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I look up to the mountains—does my help come from there? My help comes from the LORD, who made the heavens and the earth! — Psalm 121:1-2

Some men regard mountains as sacred residences of spiritual beings. They treat the peaks with deference. Accordingly, a British expedition once stopped just short of the summit of Kanchenjunga at the request of the Sikkim government—because it was believed the gods lived there.

Other men, like the great military leader Hannibal, see the mountains as a hindrance to be overcome. In the 3rd century B.C. he marshaled his army over the Alps from Spain into northern Italy—a spectacular feat made even more dramatic by the fact that the army’s supplies were carried over by elephants!

Still, other men, when they look at the soaring peaks, see a challenge to be accepted. So when a mountaineer was asked why he tried to climb Everest, he said simply, “Because it was there.”

The psalm writer, on viewing the mountains, asked the question, “Does my help come from there?” (Psalm 121:1). As he was on a pilgrimage journey, climbing the rough road to Jerusalem, which lies nestled in the mountains, perhaps the psalm writer asked himself whether the city and all it stood for was the answer to his insecurity. Or perhaps the psalm writer had just completed a time of festival worship in the Jerusalem, and as he contemplated the mountainous terrain between him and his home, the question came to mind.

The answer is forthcoming, and serves to direct the psalm writer’s attention to the Lord, who made the mountains. In fact, He is the one “who made the heavens and the earth!” (121:2). The Lord is the one from whom all things come, in whom all things consist, and because of whom all things continue to be.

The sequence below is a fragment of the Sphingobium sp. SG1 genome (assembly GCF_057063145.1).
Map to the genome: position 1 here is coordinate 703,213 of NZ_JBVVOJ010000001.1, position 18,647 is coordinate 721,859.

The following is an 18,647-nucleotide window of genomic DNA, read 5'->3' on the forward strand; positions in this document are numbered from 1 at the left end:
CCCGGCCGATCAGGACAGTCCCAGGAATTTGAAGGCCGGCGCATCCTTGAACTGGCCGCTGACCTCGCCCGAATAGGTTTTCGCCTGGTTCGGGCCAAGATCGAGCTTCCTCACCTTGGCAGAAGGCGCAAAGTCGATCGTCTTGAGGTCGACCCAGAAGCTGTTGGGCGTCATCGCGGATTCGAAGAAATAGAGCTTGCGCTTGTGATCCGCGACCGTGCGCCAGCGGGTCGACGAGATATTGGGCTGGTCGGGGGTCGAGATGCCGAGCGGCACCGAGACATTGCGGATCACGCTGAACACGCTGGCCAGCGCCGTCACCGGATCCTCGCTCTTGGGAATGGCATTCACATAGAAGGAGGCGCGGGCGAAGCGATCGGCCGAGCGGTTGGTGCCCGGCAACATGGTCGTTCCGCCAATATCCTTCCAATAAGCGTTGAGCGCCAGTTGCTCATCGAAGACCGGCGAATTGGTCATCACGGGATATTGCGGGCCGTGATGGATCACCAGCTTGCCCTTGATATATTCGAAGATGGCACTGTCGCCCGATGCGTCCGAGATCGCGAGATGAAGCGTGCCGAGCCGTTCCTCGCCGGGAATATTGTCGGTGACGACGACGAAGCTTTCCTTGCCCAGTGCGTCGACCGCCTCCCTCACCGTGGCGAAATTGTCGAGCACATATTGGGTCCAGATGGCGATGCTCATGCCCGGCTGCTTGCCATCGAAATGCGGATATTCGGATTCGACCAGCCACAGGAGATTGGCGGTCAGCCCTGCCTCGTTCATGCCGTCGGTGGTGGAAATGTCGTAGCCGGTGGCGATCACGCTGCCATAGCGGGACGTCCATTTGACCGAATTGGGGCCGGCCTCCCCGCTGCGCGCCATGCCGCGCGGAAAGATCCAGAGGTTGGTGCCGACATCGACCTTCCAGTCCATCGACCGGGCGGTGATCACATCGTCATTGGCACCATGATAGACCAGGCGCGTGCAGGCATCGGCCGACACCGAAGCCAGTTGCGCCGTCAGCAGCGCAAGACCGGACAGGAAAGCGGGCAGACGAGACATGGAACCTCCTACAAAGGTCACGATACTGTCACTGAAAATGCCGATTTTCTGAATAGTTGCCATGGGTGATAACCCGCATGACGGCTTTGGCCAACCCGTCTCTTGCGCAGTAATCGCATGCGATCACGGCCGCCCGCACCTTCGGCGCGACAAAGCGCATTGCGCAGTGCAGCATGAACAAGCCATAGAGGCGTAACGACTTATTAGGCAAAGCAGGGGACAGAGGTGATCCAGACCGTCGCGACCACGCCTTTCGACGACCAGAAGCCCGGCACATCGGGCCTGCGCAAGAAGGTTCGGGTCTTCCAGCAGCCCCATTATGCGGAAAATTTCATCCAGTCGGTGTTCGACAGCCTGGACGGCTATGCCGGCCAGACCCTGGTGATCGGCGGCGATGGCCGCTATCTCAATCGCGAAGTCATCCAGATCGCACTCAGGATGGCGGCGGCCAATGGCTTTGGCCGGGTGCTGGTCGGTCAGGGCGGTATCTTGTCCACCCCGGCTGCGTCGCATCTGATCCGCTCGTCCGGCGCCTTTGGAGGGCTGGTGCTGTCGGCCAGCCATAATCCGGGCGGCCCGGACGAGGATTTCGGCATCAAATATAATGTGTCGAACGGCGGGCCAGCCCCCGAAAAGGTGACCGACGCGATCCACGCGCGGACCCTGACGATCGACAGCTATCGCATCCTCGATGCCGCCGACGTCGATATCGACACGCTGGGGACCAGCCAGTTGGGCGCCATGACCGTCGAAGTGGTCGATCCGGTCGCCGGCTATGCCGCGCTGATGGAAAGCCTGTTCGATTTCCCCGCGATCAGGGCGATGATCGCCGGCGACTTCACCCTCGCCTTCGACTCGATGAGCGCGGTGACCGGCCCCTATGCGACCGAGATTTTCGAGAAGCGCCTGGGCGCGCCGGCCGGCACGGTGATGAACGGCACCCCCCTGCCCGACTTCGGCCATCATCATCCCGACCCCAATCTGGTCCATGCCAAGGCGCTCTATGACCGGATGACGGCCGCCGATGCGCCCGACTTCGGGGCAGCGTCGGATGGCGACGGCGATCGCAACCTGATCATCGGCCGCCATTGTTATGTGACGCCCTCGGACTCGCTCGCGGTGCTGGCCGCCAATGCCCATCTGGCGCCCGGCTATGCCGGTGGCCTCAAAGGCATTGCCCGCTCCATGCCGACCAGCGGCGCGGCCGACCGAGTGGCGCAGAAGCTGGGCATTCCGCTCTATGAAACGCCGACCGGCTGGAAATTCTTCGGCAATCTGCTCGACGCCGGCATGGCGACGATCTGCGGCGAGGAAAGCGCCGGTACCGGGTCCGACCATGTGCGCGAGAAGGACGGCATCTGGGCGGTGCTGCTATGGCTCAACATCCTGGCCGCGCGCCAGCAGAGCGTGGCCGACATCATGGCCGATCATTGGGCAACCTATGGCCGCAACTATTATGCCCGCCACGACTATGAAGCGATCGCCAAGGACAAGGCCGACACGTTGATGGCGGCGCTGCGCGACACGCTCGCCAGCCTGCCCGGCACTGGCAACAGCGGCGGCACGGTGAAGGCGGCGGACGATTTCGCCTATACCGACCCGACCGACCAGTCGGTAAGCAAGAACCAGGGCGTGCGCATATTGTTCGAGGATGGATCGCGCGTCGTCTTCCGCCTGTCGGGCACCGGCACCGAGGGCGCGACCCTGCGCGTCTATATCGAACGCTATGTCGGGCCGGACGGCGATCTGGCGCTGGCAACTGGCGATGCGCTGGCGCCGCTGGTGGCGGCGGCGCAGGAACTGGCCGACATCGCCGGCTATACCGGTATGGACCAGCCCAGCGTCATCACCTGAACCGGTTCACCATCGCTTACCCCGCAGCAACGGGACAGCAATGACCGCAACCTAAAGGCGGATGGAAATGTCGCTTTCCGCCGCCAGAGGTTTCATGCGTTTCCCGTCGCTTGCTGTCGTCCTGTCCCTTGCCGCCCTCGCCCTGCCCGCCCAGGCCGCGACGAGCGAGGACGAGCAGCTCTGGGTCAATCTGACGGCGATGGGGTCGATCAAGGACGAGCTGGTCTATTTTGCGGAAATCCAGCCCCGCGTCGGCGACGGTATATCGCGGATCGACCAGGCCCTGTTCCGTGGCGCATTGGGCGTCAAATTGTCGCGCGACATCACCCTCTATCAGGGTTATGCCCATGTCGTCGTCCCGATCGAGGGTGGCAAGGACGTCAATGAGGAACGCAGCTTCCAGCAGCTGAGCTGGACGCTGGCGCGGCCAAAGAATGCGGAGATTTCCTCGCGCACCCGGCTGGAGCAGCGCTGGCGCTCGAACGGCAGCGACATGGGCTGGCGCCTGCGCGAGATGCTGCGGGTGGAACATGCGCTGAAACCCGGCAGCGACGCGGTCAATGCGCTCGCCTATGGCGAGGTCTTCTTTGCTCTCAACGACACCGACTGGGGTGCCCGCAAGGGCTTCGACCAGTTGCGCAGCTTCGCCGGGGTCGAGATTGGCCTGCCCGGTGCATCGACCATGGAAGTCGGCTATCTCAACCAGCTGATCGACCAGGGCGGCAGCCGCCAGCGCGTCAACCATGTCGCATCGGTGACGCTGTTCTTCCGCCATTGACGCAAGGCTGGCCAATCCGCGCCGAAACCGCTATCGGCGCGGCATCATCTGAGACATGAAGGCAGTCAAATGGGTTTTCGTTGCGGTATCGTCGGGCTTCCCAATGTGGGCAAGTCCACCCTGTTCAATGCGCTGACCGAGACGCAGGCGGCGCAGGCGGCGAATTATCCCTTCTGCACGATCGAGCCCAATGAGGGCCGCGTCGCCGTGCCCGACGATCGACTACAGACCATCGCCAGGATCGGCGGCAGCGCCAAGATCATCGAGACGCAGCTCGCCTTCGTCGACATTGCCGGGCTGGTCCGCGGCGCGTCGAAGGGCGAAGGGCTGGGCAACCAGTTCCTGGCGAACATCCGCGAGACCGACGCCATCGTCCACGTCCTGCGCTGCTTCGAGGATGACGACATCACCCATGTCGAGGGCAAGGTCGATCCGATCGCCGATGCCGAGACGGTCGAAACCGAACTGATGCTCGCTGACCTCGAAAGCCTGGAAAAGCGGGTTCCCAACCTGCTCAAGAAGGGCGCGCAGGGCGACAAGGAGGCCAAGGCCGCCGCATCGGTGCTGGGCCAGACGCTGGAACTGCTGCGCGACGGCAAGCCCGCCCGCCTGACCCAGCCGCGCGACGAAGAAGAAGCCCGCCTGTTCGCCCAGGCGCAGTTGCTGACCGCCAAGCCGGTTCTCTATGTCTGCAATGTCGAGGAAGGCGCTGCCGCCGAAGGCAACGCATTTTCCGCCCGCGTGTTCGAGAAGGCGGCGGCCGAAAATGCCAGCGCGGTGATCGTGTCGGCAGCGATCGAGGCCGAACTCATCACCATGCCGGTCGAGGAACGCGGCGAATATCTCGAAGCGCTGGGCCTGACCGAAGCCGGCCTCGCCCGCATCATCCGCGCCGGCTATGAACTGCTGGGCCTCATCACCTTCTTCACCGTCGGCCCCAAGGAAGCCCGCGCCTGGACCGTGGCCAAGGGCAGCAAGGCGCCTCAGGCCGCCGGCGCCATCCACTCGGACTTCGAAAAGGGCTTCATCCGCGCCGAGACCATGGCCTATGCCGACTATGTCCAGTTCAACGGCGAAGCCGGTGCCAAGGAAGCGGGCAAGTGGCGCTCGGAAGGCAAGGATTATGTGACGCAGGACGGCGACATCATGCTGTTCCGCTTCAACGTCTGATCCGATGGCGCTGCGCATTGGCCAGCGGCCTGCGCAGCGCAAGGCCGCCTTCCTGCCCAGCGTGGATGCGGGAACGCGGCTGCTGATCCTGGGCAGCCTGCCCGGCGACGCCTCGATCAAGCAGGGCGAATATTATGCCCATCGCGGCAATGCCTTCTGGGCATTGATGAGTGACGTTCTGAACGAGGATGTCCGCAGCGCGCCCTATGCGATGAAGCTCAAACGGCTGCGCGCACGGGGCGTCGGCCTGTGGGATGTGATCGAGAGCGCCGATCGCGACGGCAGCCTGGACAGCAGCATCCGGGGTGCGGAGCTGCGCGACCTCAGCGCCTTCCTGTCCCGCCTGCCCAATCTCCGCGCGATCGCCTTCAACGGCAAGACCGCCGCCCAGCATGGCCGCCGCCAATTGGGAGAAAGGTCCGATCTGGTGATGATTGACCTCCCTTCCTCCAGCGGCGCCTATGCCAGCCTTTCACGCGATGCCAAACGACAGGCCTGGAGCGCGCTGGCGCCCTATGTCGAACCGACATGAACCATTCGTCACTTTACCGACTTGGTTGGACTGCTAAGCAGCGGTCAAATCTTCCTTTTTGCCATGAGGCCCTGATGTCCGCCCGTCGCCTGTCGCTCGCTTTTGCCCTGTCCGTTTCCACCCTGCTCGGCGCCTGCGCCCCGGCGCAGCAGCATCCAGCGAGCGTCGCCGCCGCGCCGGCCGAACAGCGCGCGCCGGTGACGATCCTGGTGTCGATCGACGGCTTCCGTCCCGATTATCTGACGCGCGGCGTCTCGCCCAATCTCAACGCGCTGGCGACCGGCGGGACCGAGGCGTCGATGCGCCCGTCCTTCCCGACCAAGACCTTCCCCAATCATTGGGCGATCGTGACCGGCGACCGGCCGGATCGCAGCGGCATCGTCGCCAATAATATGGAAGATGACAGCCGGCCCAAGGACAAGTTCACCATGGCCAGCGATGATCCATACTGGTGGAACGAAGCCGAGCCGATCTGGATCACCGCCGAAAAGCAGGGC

As we face life’s mountains, our help comes from the Lord. The mountains are austere, forbidding, and immovable. Because of this, men may be excused if they gain the impression that the one who made the mountains—and everything else—is similarly austere, forbidding, and immovable. But the psalm writer insists otherwise. The Lord Himself is the one who “watches over you” (121:5). He is not remote; He is “at hand.” He is not uncaring; He is alert to our condition and aware of our needs. He is not callous and indifferent; His ears are attentive to our cries.

The mountains of life may hold promises of adventure or cast grim shadows of foreboding. But nothing they offer or threaten can alter the fact that “The Lord keeps watch over you as you come and go, both now and forever” (121:8).

Hannibal crossed his mountains with the help of elephants. To cross our mountains, we have the Lord!

For further study: Psalm 121

Content taken from The One Year Book of Devotions for Men by Stuart Briscoe. Copyright ©2000. Used by permission of Tyndale House Publishers. All rights reserved.